U.S. Navy SEALs seize Libya oil tanker
Tripoli, Libya • U.S. Navy SEALs seized an oil tanker off the Mediterranean island of Cyprus, stopping an attempt by a Libyan militia to sell the shipload of crude in defiance of the Libyan government. Supporters of the militia, which calls for autonomy for the eastern half of Libya, vowed Monday to try again to export oil again from the ports they control.
The attempted sale of the oil Libya's most crucial resource was a stark symbol of the weakness of Libya's central government, which has been unable to impose its authority over the North African nation since the ouster and killing of longtime strongman Moammar Gadhafi in 2011. Power in the country has fragmented among multiple, heavily armed militias, most of them regionally based.
An eastern-based militia headed by a commander named Ibrahim Jedran seized a series of oil facilities in the east last summer, bringing Libya's output of 1.4 billion barrels a day to a trickle and gouging the government's biggest revenue source. Jedran is part of a movement seeking autonomy for the eastern half of Libya, known by the historical name of Cyrenaica, which has long complained of discrimination by governments in Tripoli. Last week, his militia loaded up a North Korean-flagged tanker with a load of oil worth $30 million at the port of al-Sidra, and the tanker succeeded in eluding pro-government forces and escaping to sea.
The tanker, Morning Glory, was seized late Sunday by U.S. Navy commandos in international waters off Cyprus, the Pentagon said in a statement. Rear Adm. John Kirby said no one was injured in the operation, which was approved by President Barack Obama.
The Morning Glory will return to Libya under the control of sailors from the USS Stout, it said. Cyprus' Foreign Ministry said the tanker was anchored some 18 nautical miles of its port of Limassol when it was captured. It is not known who the oil was to be sold to or who owns the tanker.
The attempted oil sale fueled a political crisis in Libya. The parliament, where Islamist lawmakers had a long rivalry with then-Prime Minister Ali Zidan, used the crisis to vote him out, saying it had underlined his weakness.
Libya's interim government said in a statement Monday that the oil cargo will be unloaded when it arrives in Libya. The crew is safe and will be dealt with in accordance with international law, it added. It thanked the United States and Cyprus and "all those who contributed" to the vessel's capture, adding, "Oil is the backbone of the national economy and tampering with it ... is unacceptable."
On her Twitter account, US Ambassador to Libya Deborah K. Jones wrote, "glad we were able to respond positively to Libya's request for help in preventing illegal sale of its oil on stateless ship."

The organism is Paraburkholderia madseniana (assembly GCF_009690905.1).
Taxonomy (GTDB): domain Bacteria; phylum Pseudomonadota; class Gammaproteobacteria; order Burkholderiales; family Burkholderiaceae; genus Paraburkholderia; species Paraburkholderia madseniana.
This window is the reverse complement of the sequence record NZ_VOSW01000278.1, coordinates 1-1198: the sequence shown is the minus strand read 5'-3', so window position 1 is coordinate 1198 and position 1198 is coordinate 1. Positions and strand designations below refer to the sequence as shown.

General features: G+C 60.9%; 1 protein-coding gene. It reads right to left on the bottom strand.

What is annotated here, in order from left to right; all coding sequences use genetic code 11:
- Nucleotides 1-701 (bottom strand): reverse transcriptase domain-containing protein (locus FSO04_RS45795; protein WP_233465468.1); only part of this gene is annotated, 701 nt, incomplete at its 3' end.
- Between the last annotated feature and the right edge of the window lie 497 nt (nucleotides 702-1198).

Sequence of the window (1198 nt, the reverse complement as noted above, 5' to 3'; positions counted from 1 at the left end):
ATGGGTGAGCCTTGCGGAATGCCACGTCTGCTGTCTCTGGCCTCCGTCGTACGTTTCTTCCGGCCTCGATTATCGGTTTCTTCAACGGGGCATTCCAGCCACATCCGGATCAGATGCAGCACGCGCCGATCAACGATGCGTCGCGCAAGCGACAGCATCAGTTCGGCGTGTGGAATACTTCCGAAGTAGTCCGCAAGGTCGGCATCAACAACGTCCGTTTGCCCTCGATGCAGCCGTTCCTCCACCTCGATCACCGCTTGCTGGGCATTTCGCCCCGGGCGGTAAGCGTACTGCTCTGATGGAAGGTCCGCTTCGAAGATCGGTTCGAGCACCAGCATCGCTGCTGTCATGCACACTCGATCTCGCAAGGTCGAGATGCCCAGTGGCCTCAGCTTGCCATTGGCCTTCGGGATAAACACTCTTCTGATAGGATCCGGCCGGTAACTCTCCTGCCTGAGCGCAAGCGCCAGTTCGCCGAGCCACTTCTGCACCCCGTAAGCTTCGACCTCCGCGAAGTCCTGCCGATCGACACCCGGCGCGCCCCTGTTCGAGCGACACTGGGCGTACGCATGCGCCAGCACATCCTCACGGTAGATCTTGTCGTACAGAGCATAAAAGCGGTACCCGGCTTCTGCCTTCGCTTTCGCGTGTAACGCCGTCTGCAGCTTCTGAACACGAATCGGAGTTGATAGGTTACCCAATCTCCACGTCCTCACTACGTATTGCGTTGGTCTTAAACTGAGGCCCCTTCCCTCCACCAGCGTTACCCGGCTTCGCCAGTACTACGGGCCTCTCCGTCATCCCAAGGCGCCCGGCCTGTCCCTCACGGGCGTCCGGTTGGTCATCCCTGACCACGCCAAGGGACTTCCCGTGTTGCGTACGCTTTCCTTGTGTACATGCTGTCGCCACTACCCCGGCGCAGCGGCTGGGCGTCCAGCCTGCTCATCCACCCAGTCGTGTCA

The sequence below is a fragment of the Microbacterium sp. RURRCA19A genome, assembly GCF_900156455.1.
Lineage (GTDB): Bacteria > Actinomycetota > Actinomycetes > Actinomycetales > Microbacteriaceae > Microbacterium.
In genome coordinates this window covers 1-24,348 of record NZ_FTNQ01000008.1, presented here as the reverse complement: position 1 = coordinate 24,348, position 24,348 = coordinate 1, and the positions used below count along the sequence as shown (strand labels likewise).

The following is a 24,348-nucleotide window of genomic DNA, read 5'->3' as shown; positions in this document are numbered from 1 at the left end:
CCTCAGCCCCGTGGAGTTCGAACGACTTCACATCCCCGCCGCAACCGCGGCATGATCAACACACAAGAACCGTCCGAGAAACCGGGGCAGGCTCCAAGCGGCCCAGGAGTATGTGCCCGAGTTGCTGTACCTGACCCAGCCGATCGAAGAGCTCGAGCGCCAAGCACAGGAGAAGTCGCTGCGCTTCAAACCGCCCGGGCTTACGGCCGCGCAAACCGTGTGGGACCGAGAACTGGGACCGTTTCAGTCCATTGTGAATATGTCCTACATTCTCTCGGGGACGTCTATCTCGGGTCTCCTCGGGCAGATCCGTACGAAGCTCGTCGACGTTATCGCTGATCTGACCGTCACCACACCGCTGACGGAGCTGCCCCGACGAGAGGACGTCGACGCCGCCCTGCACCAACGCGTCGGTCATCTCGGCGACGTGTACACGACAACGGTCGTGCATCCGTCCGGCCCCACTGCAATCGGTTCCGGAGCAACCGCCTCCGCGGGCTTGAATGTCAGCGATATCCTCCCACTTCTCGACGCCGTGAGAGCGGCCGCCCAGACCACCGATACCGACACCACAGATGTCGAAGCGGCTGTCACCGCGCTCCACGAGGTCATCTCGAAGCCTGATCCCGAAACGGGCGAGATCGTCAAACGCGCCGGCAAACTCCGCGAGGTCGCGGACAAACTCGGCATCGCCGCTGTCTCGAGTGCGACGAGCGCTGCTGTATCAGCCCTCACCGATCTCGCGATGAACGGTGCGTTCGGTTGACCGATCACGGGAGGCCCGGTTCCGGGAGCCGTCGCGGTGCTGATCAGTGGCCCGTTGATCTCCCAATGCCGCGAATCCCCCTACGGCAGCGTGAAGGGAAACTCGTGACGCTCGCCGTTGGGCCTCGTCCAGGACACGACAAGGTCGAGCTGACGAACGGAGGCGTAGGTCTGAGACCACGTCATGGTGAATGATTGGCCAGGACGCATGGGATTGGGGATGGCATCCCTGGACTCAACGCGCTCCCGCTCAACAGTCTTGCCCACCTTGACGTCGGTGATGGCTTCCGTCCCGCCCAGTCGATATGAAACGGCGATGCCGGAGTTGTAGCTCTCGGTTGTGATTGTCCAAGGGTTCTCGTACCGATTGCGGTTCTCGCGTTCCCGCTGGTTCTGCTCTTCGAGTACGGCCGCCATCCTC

The attempt to sell oil from the seized terminals was a first. In response, parliament mandated a group of militias to try to storm the oil facilities held by Jedran's group. The militias, led by fighters from the western city of Misrata, clashed with Jedran's fighters at the coastal city of Sirte, but parliament paused their offensive to give time for a mediated solution before they moved directly on the oil facilities.
Speaking by telephone from Ajdabiya, close to al-Sidra port, autonomy proponent Essam al-Jihani said his group is preparing to load a second tanker for export, although it was not possible to verify his claims. Al-Jihani belongs to the Cyrenaica Political Bureau, a body set up by Jedran and others in the autonomy movement with the aim of replacing the state oil company and distribute oil revenues more equitably to the east.
Jedran's group was also holding talks with tribal elders who are tried to mediate a peaceful resolution to the oil crisis. According to Libya al-Ahrar TV network, Abed Rabbo al-Barassi, the head of the Cyrenaica Executive Bureau, one of the bodies set up by Jedran's group, said that there will be no talks until the parliament withdraw its decision to form a military force to liberate the oil terminals.
The easterners have long complained of marginalization and discrimination under 42-year Gadhafi rule. Their sense of injustice increased even after the toppling of Gadhafi when they say their city descended into violence and with little government action in protecting the city.
As the tanker crisis appeared to come to an end, a car bomb struck just outside the gates of a military technical school in the eastern city of Benghazi, killing nine soldiers and wounding at least others, Libya's state news agency and officials said. Hours later, a second blast from a car bomb rocked a central district in the city, killing one person, a security official said.
The first car bomb, which was loaded with explosives, went off as cadets were leaving after an inauguration ceremony, the LANA news agency reported. It said the explosion tore the facade off shops and destroyed several cars in the area.
Bodies of the slain officers and the wounded were taken to the Benghazi Medical Center, security and medical officials said, speaking on condition of anonymity because they were not authorized to talk to the media. Initial reports had said that 14 people were wounded in the bombing, but disparate figures are common in the immediate aftermath of large attacks.
Benghazi, the birthplace of the 2011 uprising that led to Gadhafi's downfall, has seen a sharp rise in attacks and assassinations targeting military and police troops. The city was the scene of a brazen militant attack on the U.S. Consulate on Sept. 11, 2012 which left four Americans dead, including Ambassador Chris Stevens.
Assassins kill former officers, judges, and activists on a near daily basis in Libya's east, which includes Benghazi and the Islamist-stronghold of Darna.
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